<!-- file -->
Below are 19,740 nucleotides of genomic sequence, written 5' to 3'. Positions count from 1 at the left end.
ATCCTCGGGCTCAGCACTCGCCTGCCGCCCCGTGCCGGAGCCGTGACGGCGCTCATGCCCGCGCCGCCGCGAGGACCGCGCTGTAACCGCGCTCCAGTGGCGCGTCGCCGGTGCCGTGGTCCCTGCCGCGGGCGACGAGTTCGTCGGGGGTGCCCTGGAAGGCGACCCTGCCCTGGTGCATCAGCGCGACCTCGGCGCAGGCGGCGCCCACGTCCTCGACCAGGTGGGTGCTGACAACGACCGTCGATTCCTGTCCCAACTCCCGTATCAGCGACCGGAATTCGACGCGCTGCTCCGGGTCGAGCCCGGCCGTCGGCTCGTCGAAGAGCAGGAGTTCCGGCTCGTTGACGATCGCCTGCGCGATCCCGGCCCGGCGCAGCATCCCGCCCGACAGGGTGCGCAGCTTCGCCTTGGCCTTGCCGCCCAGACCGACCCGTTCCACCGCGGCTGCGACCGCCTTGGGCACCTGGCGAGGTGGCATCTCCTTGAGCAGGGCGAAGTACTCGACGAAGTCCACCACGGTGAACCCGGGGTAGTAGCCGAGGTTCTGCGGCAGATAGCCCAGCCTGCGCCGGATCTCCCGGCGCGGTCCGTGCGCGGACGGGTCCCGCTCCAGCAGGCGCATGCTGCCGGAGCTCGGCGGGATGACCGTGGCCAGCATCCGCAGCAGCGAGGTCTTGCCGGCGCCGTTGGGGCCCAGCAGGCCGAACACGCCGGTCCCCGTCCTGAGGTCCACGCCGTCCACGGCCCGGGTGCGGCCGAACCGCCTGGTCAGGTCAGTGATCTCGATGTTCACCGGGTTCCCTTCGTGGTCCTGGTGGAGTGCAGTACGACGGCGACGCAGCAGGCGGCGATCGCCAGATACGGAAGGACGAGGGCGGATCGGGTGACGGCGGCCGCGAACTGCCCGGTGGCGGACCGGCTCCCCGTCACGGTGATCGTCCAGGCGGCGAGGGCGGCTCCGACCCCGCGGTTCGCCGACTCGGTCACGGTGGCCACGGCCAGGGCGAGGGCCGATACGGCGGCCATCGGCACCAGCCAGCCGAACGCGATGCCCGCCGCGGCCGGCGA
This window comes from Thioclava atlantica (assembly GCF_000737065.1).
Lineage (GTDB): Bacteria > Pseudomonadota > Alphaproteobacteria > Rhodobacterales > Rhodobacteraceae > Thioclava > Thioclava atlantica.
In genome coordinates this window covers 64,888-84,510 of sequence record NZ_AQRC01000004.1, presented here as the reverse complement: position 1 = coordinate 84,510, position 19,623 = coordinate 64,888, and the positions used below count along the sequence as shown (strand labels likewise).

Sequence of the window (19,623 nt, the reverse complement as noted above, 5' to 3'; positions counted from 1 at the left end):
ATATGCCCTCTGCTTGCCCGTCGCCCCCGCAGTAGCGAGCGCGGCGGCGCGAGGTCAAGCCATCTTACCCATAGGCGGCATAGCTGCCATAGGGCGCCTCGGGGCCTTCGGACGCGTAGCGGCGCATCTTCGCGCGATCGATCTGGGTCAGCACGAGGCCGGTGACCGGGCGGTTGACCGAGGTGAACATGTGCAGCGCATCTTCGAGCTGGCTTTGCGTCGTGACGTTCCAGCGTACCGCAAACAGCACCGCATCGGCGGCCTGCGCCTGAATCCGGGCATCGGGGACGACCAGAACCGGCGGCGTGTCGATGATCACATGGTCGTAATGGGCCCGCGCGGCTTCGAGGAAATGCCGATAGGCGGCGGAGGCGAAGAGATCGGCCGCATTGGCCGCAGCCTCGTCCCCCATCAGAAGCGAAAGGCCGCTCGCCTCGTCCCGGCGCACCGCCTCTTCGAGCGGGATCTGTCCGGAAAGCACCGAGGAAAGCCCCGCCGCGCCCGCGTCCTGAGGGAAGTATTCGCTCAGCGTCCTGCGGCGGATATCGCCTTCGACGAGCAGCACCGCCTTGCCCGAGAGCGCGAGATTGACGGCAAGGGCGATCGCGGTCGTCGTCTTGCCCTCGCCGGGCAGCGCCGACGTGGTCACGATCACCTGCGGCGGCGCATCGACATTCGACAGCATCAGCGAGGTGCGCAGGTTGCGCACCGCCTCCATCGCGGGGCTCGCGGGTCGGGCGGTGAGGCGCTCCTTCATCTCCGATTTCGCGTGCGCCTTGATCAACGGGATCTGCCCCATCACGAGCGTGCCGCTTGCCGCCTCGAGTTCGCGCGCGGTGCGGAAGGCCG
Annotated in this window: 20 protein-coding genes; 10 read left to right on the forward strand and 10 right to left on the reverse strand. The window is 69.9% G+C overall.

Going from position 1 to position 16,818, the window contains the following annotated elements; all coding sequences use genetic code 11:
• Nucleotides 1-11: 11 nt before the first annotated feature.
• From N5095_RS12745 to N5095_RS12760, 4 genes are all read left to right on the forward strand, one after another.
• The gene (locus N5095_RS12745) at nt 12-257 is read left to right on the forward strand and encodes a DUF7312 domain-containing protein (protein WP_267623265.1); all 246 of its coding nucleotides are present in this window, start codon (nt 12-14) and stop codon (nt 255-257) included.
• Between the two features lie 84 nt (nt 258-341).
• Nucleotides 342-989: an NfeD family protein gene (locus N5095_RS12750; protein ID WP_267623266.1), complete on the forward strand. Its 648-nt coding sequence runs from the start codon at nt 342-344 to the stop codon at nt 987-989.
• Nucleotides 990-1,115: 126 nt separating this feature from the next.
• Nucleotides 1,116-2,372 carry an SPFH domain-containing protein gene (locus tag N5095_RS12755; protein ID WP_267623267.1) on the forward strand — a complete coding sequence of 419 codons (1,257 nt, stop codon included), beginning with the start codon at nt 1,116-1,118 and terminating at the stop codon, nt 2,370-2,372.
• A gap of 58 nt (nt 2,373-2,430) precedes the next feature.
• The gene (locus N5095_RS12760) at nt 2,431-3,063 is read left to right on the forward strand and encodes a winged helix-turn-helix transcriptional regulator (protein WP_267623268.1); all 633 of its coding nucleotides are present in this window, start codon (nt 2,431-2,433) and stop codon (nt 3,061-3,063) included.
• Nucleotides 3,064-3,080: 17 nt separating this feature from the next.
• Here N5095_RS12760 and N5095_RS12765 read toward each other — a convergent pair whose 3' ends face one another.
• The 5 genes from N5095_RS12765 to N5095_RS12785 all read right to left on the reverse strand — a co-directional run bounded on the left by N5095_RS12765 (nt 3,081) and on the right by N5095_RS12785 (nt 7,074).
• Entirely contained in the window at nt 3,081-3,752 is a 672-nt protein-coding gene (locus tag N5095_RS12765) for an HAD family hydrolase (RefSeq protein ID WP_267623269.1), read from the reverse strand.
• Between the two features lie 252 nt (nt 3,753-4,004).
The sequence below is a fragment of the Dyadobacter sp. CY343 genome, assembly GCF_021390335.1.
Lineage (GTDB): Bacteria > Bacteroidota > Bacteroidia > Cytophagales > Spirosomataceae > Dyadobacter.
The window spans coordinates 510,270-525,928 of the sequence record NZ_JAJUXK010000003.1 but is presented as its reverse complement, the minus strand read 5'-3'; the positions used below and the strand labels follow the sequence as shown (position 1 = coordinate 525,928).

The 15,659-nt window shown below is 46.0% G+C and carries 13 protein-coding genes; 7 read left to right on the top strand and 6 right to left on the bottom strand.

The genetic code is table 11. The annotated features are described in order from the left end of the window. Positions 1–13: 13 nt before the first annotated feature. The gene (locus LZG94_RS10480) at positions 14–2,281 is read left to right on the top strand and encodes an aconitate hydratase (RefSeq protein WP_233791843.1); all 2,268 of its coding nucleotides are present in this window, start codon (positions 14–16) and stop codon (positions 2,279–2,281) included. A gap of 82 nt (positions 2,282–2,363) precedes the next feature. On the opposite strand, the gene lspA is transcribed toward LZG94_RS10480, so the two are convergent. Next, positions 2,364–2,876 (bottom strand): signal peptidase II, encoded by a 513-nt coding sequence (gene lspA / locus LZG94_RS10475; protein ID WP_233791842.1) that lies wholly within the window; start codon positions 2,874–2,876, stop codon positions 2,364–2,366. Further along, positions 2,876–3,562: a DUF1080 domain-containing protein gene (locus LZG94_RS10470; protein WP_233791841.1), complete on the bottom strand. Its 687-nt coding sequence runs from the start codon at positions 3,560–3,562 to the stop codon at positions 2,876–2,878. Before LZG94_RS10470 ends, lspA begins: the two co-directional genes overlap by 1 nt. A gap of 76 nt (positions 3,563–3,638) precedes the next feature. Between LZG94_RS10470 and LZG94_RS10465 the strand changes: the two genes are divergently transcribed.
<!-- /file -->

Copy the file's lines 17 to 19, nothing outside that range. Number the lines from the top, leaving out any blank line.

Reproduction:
• A gap of 58 nt (nt 2,373-2,430) precedes the next feature.
• The gene (locus N5095_RS12760) at nt 2,431-3,063 is read left to right on the forward strand and encodes a winged helix-turn-helix transcriptional regulator (protein WP_267623268.1); all 633 of its coding nucleotides are present in this window, start codon (nt 2,431-2,433) and stop codon (nt 3,061-3,063) included.
• Nucleotides 3,064-3,080: 17 nt separating this feature from the next.